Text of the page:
By now, you’ve probably heard of Mari Kondo’s best-selling book The Life-Changing Magic of Tidying Up. In the book, author and professional organizer Mari Kondo describes how to declutter and simplify your life using her methods. The #1 bestseller on the New York Times list has developed a cult-like following, according to the Wall Street Journal, with people all over the world thanking their possessions for their service before tossing or donating them.
If this all sounds a little “New Age” or hipster (“life-changing magic”? Thanking your possessions?), I would have once agreed with you. Then I read the book, and I realized that while Mari Kondo’s presentation style can be a little far-fetched, the whole decluttering and simplifying your life is fantastic for so many reasons.
I recently implemented the KonMari method (Mari Kondo’s name + method) into my finances, and I’ve realized using the KonMari method on your budget can help you save money, make money, and finally get your finances under control. Here’s how I use the KonMari method to manage my finances, and how you might want to as well.
Using the KonMari Method on Your Budget
The KonMari method is designed to help you declutter, simplify and organize your life – many things we all strive for in our budgets, too. The primary questions asked throughout the KonMari method is: does this thing give me joy? If the answer is no, Mari recommends you discard it (or don’t buy it if you were about to).
According to Mari Kondo, clients who truly embrace the course have the most success. In fact, Mari says that of those who embrace the KonMari method, there is a 0% failure rate. If you’re serious about managing your money, it might be time to try the KonMari method and see if it’s right – and successful – for you.
Using the KonMari Method to Save Money
What’s interesting about the KonMari method is that it’s all about working with what you have first. Mari Kondo requires you to go through your stuff first and discard everything that doesn’t immediately make your life better.The KonMari method actually asks you to touch and ask your possessions “does this bring me joy?” Surprisingly, this works!
What this means for your finances is reviewing everything you pay for now and asking if it really makes you happy. Yes, this includes your mortgage payments too! Almost everything in your budget can be negotiated, and if it can’t, consider downsizing or eventually making a move that makes you happier. (Note: this may not apply to debt you can’t discharge, like student loans or hospital debt. On the other hand, you could try to call your bank and see if your payments can be lowered).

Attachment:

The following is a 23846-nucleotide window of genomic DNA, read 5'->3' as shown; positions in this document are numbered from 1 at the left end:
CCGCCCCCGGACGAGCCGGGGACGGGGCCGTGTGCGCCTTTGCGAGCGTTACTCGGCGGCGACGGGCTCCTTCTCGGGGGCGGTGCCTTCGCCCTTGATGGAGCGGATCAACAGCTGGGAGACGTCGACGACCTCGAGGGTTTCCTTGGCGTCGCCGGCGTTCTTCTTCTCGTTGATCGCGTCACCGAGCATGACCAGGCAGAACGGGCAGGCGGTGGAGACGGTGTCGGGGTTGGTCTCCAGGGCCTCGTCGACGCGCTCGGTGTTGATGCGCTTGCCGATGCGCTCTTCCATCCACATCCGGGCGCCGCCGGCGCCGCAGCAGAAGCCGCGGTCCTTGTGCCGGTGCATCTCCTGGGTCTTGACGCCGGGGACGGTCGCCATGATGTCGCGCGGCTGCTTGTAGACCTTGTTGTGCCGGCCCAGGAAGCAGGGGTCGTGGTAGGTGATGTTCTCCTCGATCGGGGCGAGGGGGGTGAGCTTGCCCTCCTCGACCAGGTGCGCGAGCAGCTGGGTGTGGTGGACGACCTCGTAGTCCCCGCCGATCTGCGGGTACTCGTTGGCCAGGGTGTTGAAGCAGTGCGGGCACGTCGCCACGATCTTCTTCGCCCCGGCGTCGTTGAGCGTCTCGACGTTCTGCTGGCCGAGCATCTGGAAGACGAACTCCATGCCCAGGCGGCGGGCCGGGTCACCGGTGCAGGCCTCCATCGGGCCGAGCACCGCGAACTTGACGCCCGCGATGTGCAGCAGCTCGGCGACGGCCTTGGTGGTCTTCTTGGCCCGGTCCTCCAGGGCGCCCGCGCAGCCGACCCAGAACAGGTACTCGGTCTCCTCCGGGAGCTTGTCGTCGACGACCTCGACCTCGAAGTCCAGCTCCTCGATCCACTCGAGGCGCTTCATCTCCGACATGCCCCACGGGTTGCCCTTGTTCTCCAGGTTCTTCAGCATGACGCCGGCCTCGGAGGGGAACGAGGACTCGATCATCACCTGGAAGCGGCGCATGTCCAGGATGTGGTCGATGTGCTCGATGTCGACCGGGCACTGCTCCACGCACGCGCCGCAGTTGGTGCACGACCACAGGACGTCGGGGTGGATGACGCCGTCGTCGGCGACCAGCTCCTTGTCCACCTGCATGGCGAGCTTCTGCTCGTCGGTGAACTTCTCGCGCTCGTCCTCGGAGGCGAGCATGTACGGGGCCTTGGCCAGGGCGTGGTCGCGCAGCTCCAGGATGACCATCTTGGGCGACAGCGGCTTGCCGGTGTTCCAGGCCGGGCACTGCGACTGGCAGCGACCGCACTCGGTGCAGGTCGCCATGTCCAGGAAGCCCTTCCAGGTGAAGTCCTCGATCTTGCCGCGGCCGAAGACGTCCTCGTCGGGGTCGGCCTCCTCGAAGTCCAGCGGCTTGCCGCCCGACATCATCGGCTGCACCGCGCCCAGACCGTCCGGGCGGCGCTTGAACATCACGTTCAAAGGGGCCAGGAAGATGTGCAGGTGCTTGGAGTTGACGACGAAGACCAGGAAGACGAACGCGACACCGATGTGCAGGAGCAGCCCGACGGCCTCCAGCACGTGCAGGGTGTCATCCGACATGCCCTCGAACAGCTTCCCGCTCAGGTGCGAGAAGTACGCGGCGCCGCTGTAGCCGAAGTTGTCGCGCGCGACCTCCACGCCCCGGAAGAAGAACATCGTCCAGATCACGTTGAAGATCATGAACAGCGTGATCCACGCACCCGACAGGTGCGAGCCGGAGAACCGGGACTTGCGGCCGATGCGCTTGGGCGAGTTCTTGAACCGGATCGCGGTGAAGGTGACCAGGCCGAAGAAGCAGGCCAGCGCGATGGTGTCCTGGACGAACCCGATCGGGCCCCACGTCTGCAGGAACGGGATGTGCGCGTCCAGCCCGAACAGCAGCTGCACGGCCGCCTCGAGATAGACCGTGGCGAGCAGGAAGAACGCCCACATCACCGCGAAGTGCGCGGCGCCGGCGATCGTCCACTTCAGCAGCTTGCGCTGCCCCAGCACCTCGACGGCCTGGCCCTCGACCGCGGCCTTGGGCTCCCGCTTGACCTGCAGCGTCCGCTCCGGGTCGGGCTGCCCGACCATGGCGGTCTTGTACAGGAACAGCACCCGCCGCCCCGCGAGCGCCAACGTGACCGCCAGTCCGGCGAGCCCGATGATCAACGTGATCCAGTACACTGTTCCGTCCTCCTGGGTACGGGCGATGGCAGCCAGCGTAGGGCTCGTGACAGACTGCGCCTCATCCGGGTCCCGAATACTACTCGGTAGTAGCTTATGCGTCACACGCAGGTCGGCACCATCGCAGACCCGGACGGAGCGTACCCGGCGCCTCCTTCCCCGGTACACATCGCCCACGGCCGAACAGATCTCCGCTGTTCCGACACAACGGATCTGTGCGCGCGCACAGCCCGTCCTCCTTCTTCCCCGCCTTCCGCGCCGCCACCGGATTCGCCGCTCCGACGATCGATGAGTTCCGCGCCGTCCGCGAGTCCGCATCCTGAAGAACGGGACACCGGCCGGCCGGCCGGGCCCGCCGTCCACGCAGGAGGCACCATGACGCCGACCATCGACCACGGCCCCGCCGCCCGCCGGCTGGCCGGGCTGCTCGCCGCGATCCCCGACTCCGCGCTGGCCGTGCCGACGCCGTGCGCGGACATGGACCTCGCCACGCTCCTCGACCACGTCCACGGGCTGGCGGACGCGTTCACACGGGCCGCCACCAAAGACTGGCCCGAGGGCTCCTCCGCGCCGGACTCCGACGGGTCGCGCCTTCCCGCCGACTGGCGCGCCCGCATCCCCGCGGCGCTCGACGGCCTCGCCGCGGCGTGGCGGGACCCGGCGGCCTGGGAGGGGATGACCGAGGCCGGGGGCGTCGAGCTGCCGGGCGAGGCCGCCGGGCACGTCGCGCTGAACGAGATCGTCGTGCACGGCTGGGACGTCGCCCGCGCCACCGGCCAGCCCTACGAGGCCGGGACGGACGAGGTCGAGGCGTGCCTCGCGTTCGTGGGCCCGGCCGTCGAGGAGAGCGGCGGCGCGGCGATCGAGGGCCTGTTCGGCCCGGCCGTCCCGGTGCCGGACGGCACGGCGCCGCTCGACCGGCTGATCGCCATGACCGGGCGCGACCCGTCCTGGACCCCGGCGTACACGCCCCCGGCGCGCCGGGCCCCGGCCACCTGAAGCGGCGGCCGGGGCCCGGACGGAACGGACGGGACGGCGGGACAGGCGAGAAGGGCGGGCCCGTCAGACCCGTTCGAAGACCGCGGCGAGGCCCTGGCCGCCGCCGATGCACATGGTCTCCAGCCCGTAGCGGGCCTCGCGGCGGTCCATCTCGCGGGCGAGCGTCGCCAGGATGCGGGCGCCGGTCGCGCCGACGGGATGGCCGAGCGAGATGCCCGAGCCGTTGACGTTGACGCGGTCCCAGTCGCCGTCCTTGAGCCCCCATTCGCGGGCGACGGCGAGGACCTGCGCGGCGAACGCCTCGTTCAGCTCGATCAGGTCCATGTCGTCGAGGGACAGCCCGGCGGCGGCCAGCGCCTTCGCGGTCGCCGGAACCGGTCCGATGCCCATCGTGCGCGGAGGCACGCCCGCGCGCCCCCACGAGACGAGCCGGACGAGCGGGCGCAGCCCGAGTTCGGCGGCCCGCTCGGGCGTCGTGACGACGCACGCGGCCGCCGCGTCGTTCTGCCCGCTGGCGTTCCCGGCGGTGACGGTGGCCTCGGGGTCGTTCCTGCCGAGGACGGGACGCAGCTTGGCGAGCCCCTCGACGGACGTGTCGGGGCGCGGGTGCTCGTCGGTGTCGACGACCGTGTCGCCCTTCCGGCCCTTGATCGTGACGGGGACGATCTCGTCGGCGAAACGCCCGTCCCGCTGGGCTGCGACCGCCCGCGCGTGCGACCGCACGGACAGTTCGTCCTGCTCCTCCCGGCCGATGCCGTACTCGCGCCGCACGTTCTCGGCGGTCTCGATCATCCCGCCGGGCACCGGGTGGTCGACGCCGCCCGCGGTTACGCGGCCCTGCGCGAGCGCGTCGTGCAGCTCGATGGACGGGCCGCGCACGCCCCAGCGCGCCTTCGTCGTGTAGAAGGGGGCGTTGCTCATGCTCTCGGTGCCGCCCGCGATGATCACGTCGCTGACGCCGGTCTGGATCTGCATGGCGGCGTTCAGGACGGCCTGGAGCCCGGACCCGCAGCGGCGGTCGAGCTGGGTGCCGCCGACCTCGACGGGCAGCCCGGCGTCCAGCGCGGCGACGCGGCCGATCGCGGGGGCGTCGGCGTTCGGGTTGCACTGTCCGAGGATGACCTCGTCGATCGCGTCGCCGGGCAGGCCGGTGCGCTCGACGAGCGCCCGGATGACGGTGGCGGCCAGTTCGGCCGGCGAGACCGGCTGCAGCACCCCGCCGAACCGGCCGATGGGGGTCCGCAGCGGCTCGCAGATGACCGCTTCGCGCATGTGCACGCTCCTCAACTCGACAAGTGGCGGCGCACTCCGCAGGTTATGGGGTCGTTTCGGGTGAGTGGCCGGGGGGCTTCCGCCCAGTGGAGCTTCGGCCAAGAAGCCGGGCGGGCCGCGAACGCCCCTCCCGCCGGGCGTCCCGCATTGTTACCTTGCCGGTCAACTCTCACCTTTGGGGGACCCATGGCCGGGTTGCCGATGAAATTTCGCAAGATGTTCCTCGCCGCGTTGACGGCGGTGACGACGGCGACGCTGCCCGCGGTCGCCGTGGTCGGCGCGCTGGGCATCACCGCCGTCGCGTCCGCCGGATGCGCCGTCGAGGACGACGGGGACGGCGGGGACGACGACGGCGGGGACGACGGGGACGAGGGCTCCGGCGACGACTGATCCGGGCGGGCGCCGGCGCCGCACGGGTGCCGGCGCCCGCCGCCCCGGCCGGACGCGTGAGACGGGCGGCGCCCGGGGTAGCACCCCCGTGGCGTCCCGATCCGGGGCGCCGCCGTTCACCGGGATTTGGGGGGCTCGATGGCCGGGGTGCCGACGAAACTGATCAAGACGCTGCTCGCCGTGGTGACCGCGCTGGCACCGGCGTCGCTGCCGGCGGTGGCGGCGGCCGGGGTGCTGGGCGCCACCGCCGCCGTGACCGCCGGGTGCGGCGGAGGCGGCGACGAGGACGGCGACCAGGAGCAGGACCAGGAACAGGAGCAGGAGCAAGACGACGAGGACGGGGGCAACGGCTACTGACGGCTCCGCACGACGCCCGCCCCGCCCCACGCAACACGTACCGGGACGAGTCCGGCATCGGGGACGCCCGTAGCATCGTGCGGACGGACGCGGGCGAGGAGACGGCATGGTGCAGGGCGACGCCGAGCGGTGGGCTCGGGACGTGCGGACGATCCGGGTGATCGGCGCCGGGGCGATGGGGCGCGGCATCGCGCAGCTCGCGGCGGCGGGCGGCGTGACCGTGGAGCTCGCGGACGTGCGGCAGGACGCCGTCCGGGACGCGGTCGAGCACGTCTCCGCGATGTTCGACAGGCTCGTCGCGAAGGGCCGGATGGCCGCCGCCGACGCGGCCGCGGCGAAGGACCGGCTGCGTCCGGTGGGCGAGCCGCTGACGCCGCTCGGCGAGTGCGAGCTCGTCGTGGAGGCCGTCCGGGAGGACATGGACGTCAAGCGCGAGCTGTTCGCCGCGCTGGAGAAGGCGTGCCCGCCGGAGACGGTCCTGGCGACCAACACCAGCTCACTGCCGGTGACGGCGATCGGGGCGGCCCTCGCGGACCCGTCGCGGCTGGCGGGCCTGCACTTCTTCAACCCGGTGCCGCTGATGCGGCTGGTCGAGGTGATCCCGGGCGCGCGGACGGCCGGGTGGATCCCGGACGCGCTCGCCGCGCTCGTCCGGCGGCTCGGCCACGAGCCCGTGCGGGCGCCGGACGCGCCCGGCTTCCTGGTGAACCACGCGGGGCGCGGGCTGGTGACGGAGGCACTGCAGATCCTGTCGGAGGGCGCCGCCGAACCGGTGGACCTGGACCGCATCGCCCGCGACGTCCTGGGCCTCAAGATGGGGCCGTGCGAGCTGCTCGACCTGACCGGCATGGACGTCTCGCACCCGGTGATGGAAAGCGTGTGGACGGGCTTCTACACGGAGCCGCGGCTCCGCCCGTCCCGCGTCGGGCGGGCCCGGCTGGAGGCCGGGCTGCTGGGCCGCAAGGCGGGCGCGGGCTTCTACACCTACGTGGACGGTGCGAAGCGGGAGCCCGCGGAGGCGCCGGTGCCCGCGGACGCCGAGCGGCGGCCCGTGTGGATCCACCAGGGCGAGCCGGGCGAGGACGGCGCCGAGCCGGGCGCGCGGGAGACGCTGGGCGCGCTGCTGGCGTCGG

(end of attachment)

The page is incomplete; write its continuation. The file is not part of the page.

In addition, you can use the KonMari method right away, every time you go out. The KonMari method is most useful when you’re contemplating buying a new item (i.e. not food). That new shirt? Really think about if it’s right for you. If you have another shirt that will work, save your money and make do with what you have.
Using the KonMari Method to Make Money
Once you’ve gone through your budget, use the KonMari method to help you make money! Define your goal (debt repayment, travel, retirement savings, etc.) then figure out how you can augment what you bring in every month.
This is where doing the other things Mari Kondo recommends, like cleaning out your home, comes in handy. Unless you regularly clean out your home of unneeded possessions, you likely have things in your home that are valuable and that you don’t use anymore. Once identified, consider selling these items to make extra money:
Don’t forget yard sales, Craigslist, and eBay too!
In the end, the KonMari method can be very effective for helping you get your budget in order. The premise of the KonMari method is not to overwhelm you: it’s actually to get your life simpler. Instead of having file folders for taxes, insurance, home, health, etc., keep 1 file folder with important, long term items (birth certificate, for example) and 1 for immediate things, like bills you need to pay. That’s it!
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Have you heard of the KonMari method, and have you tried it? How do you currently organize your finances?